For some reason people used to enjoy being rude about English food --probably because until somewhat recently lots of people boiled everything to death. Nowadays English food is rather splendid and enjoying something of a Renaissance.
To start with the traditional cuppa. Here at M&S on Oxford Street. Note the asrounding blandness of the color scheme. I had already eaten the miniature cookie that came with it --just like in Belgium.
More reviving tea. Here the kettle has boiled on an Aga. Note the all-important teacosy.
Rosie has a great selection of tea pots for all occasions. What a jumble of china from low to high from swanky shops and from estate sales.
Good heavens! We used to have the Rector, Mr.Porter, to tea once in a very great while. How splendid it would have been to have the right teapot to hand.
Breakfast tray. Weetabix (my poor brother is Peter Wix --so guess what he was called at school....) Marmite.....Yum.
Apples decorate the church for Harvest Festival. If anyone needs to know how to pick apples and store them, I can supply information.
Lunch. A pork pie! Ham. Branston Pickle. Beans and beets from the garden. I think the cucumber came from a shop.
And last of all -- supper the piece de resistance: Toad-in-the-Hole. A splendid one. Gastronomic bliss!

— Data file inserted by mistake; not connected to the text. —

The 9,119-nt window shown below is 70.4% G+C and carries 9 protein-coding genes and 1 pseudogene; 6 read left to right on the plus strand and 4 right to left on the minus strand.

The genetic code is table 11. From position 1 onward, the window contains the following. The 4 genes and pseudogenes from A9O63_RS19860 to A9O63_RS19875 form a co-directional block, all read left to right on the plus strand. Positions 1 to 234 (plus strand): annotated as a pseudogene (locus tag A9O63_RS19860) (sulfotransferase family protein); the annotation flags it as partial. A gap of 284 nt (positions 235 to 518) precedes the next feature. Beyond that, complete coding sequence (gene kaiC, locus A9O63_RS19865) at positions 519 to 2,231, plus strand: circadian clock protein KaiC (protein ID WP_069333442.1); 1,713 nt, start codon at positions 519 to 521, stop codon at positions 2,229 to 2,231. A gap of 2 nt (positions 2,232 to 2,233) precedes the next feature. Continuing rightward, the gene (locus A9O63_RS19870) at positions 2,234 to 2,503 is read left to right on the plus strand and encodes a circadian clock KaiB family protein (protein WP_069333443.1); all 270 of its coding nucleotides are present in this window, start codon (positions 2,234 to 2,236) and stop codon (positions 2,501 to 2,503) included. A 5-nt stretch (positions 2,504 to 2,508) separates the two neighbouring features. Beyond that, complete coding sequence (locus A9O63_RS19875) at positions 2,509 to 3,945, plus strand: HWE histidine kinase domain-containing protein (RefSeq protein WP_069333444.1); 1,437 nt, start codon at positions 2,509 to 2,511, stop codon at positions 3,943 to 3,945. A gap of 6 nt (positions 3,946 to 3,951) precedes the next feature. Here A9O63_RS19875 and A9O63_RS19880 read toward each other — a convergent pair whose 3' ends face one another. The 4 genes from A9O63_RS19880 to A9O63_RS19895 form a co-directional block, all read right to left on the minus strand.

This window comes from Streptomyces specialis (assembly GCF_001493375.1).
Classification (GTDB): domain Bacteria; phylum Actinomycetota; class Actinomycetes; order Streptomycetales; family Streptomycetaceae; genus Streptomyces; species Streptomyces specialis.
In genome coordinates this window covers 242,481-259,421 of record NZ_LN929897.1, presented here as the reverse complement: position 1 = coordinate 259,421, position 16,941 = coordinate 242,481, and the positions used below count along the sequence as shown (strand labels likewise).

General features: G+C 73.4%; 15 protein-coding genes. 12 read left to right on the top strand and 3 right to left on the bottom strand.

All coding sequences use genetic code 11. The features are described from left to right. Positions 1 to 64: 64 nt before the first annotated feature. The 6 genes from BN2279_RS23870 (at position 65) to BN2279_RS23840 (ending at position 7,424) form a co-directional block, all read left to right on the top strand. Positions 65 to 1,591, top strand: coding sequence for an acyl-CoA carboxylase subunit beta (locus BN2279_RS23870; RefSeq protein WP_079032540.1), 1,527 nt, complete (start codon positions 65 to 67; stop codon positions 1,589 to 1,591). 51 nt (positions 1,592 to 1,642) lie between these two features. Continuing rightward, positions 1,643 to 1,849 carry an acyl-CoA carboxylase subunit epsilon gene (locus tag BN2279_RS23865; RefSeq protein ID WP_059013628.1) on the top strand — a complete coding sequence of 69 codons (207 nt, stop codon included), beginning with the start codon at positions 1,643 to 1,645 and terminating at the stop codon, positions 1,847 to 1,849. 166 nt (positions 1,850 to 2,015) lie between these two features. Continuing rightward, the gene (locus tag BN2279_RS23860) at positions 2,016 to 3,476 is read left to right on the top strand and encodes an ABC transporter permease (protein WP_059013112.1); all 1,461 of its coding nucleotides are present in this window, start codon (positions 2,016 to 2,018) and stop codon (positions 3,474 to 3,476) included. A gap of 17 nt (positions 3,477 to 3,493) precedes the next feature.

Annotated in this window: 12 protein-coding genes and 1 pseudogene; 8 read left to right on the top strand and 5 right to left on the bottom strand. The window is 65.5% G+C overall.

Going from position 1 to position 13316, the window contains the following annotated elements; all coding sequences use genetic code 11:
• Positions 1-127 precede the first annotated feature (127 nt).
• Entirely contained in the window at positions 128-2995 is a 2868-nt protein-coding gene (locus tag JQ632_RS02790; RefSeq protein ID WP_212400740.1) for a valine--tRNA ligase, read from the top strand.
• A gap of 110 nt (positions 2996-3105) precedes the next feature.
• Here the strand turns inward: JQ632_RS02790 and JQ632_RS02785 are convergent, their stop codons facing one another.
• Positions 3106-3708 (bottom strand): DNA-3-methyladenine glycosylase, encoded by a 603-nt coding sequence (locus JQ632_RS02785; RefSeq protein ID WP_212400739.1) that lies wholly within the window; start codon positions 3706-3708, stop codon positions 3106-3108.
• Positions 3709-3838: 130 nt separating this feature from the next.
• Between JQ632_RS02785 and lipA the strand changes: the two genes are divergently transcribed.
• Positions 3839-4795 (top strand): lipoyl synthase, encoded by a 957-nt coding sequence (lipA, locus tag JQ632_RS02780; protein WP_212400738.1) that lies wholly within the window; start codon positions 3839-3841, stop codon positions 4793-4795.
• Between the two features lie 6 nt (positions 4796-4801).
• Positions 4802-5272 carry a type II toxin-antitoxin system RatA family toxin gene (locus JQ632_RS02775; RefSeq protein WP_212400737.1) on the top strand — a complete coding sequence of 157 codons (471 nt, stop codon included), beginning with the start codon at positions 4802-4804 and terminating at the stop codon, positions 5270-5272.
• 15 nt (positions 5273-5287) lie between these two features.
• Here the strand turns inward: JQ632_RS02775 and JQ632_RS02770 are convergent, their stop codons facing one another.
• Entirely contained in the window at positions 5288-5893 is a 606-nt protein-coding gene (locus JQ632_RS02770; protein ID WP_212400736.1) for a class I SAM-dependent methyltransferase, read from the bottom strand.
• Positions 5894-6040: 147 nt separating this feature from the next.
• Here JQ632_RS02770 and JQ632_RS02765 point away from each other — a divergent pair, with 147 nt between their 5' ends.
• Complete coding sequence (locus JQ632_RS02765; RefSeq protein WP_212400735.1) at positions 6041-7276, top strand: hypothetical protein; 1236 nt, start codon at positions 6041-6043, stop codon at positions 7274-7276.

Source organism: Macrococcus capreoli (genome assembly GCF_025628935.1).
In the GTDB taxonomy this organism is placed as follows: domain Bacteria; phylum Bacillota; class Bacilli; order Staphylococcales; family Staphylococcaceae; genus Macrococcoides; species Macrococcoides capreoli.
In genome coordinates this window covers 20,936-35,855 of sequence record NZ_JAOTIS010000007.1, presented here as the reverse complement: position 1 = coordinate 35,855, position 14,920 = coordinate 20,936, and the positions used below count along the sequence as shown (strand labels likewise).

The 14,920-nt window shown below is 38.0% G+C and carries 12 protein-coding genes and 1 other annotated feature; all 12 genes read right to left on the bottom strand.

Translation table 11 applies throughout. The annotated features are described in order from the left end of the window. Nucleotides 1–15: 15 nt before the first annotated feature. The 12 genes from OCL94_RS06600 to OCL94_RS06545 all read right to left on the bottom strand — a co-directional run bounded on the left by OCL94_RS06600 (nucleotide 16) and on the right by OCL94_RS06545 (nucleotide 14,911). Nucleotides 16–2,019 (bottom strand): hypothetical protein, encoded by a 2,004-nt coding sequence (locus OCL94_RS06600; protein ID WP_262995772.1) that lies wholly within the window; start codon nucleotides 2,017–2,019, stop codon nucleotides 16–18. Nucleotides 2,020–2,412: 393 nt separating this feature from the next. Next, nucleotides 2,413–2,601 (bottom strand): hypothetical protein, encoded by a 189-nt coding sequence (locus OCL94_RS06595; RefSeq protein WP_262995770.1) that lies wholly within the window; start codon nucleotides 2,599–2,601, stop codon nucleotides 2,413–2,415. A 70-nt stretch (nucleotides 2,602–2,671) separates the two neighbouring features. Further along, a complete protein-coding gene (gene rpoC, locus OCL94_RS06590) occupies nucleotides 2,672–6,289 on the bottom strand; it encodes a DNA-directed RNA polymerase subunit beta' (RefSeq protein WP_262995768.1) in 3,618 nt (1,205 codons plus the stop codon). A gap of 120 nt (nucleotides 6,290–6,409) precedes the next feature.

What I like about ABC Carpet is that it is a quite batty shop filled to the rafters with wonderfully overpriced glories, and crafts, and ethnic stuff. The sort of shop where you need stupid money to buy things. I was there yesterday with Frances wandering about. We came across an expensive art book called Shack Chic with pictures taken of impoverished homes in South Africa. (see below)
The colors are super and artsy, but the tattiness sad rather than chosen. The batteredness from real hardship not playing at it --as in 'shabby-chic'. Gosh.
I felt very disturbed by the prettification of need.
In another book, Mud Chic, the bed, though colorful, looks wretchedly uncomfortable. Need may be somewhat picturesque at times --I just feel bad looking at it in such expensive surroundings. That aside
The lobby is large and light and has a vast arrangement of pussy willow. ( The Metropolitan Museum and the Neue Galerie always have impressive flowers too).
The enviable polished concrete floors reflect so well.
The elevator's chartreuse
The Bowery ( seen through the library window grille) is astoundingly clean and unlike its former not-very-regretted self.
The prisine library brims with info and clean-clean Apple techie stuff.
The stairs are long narrow eye candy
with little exhibits in nooks along the way.
These boards are maybe art work or pieces of frames awaiting fabrication -- the whole point of the exercise, I think. The distinction of art and not-art. Thank heavens I don't have to discuss that sort of thing.......that way lies madness for sure.
So, the exhibits themselves --the vast chalk board brims with ideas. The water containers distill something....